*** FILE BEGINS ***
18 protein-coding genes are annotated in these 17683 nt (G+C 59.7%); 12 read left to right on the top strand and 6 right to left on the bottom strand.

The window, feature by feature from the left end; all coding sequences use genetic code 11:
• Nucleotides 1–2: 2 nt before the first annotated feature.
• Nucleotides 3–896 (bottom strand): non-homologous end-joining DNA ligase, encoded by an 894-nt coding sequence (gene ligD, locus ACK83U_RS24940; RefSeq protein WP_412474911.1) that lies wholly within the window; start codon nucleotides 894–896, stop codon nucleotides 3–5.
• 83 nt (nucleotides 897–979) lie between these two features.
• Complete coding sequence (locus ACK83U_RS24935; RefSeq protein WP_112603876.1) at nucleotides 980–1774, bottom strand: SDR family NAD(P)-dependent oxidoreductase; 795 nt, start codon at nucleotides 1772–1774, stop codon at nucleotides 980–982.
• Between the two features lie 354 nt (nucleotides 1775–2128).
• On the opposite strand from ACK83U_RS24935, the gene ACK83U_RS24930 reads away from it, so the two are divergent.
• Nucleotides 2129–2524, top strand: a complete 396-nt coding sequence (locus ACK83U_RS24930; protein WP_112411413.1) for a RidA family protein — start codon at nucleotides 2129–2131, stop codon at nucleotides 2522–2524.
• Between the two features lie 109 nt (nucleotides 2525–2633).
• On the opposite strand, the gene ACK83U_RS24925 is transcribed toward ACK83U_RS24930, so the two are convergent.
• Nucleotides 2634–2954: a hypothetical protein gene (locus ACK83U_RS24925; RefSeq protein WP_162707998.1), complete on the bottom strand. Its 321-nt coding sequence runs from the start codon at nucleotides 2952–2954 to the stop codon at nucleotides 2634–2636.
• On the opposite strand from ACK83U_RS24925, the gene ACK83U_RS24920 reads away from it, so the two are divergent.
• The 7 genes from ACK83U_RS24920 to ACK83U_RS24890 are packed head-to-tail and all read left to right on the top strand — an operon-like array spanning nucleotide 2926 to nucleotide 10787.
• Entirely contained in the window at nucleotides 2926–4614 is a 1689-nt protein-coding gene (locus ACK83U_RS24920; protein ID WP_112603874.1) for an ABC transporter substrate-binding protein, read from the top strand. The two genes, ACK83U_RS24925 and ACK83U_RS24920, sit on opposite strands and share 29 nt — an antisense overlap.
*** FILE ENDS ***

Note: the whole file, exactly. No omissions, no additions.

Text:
18 protein-coding genes are annotated in these 17683 nt (G+C 59.7%); 12 read left to right on the top strand and 6 right to left on the bottom strand.

The window, feature by feature from the left end; all coding sequences use genetic code 11:
• Nucleotides 1–2: 2 nt before the first annotated feature.
• Nucleotides 3–896 (bottom strand): non-homologous end-joining DNA ligase, encoded by an 894-nt coding sequence (gene ligD, locus ACK83U_RS24940; RefSeq protein WP_412474911.1) that lies wholly within the window; start codon nucleotides 894–896, stop codon nucleotides 3–5.
• 83 nt (nucleotides 897–979) lie between these two features.
• Complete coding sequence (locus ACK83U_RS24935; RefSeq protein WP_112603876.1) at nucleotides 980–1774, bottom strand: SDR family NAD(P)-dependent oxidoreductase; 795 nt, start codon at nucleotides 1772–1774, stop codon at nucleotides 980–982.
• Between the two features lie 354 nt (nucleotides 1775–2128).
• On the opposite strand from ACK83U_RS24935, the gene ACK83U_RS24930 reads away from it, so the two are divergent.
• Nucleotides 2129–2524, top strand: a complete 396-nt coding sequence (locus ACK83U_RS24930; protein WP_112411413.1) for a RidA family protein — start codon at nucleotides 2129–2131, stop codon at nucleotides 2522–2524.
• Between the two features lie 109 nt (nucleotides 2525–2633).
• On the opposite strand, the gene ACK83U_RS24925 is transcribed toward ACK83U_RS24930, so the two are convergent.
• Nucleotides 2634–2954: a hypothetical protein gene (locus ACK83U_RS24925; RefSeq protein WP_162707998.1), complete on the bottom strand. Its 321-nt coding sequence runs from the start codon at nucleotides 2952–2954 to the stop codon at nucleotides 2634–2636.
• On the opposite strand from ACK83U_RS24925, the gene ACK83U_RS24920 reads away from it, so the two are divergent.
• The 7 genes from ACK83U_RS24920 to ACK83U_RS24890 are packed head-to-tail and all read left to right on the top strand — an operon-like array spanning nucleotide 2926 to nucleotide 10787.
• Entirely contained in the window at nucleotides 2926–4614 is a 1689-nt protein-coding gene (locus ACK83U_RS24920; protein ID WP_112603874.1) for an ABC transporter substrate-binding protein, read from the top strand. The two genes, ACK83U_RS24925 and ACK83U_RS24920, sit on opposite strands and share 29 nt — an antisense overlap.